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Public Info or Campaign Brochure?

Sheriff Department publication raises questions

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Callers to Creative Loafing wondered if the sheriff of Mecklenburg County had started his political advertising early. An eight-page special advertising section published in the Charlotte Observer two weeks ago even confused a former member of the county board of elections, who called to ask why Sheriff Jim Pendergraph hadn't put the legally required notice on the ad to let readers know which political campaign had paid for it.

As it turns out, that was because taxpayers paid $13,094 for the advertising section, which was mailed to 145,000 Mecklenburg County residents two weeks ago. It's easy to see how people could be confused, though. The center of the first page of the ad, called "Today's Sheriff's Office," featured a large color photo of Pendergraph with smaller photos of busy sheriff's department employees floating around him. Inside, a series of articles boasting of the department's accomplishments read at times like a resume of Pendergraph's accomplishments.

"I am very proud of our accomplishments and the progress we make every day," Pendergraph wrote under the headline "A Message From the Sheriff." "After reading this insert, I'm sure you will be, too."

Sheriff's department spokeswoman Rachel Vanhoy says the purpose of the section, which the department runs every two years, was not to boost Pendergraph's electoral chances this fall, but to "educate citizens about what the sheriff's office does."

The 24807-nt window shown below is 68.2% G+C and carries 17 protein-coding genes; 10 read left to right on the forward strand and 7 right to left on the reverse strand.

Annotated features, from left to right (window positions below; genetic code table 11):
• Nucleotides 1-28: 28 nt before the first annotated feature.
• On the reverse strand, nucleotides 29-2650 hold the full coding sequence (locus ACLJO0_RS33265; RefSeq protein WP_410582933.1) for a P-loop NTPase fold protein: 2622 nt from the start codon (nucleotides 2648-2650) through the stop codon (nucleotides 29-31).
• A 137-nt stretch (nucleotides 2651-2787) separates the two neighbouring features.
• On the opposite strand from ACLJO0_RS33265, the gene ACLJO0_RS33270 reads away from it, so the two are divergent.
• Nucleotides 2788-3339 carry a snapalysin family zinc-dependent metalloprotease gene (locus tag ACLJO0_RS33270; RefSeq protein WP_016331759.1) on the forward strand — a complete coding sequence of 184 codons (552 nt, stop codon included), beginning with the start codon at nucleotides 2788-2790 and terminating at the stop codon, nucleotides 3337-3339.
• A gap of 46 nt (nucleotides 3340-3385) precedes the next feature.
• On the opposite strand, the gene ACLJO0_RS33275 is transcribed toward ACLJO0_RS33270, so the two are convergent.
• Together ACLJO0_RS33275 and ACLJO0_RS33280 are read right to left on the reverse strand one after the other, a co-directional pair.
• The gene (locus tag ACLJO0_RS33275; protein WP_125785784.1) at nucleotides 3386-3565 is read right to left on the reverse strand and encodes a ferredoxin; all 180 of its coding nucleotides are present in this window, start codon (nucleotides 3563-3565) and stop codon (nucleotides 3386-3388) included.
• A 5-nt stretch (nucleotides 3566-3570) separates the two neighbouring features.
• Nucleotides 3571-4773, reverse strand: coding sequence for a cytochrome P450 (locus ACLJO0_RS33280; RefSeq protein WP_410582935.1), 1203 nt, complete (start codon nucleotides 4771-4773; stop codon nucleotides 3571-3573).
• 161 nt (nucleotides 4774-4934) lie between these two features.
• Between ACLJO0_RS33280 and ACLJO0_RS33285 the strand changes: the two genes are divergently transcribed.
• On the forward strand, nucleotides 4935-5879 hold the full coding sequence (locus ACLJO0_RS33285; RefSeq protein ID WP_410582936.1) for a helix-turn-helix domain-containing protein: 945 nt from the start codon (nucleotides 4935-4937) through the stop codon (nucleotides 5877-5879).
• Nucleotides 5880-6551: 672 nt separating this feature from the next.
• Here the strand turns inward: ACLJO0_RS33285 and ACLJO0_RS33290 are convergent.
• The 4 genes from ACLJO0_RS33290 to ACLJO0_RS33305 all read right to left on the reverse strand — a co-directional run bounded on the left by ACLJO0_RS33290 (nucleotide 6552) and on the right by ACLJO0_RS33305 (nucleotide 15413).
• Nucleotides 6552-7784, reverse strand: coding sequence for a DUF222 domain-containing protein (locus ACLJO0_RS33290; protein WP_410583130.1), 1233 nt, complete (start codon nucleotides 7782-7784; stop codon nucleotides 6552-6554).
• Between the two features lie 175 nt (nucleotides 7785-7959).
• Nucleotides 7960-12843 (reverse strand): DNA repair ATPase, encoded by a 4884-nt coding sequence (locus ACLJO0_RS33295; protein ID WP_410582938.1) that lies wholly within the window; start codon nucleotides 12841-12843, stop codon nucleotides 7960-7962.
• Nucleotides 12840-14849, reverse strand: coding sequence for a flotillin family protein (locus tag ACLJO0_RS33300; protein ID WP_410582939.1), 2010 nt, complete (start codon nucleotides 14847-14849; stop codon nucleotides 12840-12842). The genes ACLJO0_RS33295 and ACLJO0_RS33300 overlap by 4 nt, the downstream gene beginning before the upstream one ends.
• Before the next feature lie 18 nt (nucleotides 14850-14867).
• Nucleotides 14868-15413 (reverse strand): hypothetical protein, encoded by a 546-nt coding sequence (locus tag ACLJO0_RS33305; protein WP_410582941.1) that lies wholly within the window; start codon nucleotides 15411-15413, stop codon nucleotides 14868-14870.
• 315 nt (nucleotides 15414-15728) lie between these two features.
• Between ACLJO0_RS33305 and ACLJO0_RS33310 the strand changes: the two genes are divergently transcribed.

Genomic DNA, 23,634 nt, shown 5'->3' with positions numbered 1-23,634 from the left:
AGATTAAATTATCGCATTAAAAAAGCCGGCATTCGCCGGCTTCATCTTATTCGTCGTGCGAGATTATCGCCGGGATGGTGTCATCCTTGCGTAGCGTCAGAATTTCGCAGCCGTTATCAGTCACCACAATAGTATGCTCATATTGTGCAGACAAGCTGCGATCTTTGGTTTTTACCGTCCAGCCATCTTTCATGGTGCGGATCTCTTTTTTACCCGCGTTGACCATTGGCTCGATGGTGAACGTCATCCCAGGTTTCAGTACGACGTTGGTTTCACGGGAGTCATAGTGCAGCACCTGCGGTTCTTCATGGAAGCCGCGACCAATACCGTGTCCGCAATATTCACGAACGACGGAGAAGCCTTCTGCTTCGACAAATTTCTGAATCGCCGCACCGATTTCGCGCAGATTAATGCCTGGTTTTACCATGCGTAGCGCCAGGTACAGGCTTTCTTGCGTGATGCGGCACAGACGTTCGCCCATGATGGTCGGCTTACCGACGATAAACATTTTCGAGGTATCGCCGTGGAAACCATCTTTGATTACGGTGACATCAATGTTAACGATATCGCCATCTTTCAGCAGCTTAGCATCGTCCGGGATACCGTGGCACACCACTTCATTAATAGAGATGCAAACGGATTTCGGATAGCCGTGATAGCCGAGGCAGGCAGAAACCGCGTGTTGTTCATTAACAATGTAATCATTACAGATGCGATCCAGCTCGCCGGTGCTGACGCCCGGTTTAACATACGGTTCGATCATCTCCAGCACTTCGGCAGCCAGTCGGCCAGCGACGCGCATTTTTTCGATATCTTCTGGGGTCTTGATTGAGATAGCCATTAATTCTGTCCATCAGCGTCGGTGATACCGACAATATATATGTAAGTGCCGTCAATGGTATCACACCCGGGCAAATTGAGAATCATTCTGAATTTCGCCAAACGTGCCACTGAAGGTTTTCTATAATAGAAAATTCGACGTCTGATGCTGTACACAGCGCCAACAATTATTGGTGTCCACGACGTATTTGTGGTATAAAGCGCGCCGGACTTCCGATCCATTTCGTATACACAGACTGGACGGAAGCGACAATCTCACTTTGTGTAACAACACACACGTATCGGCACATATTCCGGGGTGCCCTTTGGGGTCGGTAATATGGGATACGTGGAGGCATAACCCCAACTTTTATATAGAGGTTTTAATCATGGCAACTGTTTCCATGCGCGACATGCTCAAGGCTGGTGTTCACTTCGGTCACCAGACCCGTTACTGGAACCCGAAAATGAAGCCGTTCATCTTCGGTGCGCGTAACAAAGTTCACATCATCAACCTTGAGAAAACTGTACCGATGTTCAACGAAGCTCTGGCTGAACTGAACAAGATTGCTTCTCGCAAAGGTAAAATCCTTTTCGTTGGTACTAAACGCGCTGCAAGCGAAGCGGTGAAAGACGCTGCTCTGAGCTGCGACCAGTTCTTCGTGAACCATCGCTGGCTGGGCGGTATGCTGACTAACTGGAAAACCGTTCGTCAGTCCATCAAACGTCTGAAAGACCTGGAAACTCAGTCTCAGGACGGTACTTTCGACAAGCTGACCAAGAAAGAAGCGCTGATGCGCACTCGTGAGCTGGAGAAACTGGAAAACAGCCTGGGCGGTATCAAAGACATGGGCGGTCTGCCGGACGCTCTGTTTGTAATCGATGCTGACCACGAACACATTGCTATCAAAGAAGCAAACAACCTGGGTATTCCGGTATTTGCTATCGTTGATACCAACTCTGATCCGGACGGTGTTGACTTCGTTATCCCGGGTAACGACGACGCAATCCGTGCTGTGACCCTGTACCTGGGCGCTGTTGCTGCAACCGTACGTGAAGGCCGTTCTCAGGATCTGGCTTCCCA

"One purpose of running it is the citizens sometimes ask what the sheriff's office does," says Vanhoy. "We use it as a public awareness of what they do."

The insert accomplishes this, but it is also packed with references to Pendergraph's accomplishments and philosophies.

"My philosophy is that we have inmates who are serving time," an article about inmate work crews quotes Pendergraph as saying. "There is no reason that they should not be paying something back to our community."

Another article on protecting victims of domestic violence discusses how, "under the leadership of Sheriff Jim Pendergraph," the department sought and received two grants to fund a special domestic violence initiative. Another details how the Sheriff's office secured a grant for an arrestee drug abuse monitoring program. The articles also tell readers that the sheriff opened an office of compliance to uphold high standards for his department, that Pendergraph guided the development of a reality program for teens to teach them the consequences of criminal behavior, and that he makes the names of local sex offenders available to the public.

The ad angered Pendergraph's two opponents in this fall's election, in particular because the county, which funds the sheriff's department, is struggling to make ends meet.

"During the time of this budget crunch and cuts that we are having in Mecklenburg and North Carolina, I would like to see justification of the use of the taxpayers' money for this very unuseful information," said candidate M.L. Banks. "It looks to me that he is more interested in this for his own personal use."

The ad is odd not just for its near-gratuitous promotion of Pendergraph, but also for what it cost the department to run it. CL didn't believe that 145,000 copies of an eight-page advertising section could be printed and inserted into the Observer for a mere $13,094. Despite Observer sales representatives' insistence that Pendergraph didn't get a special deal, when we called to enquire how much it would cost us to run a similar section, we were quoted a price of $71,000. *

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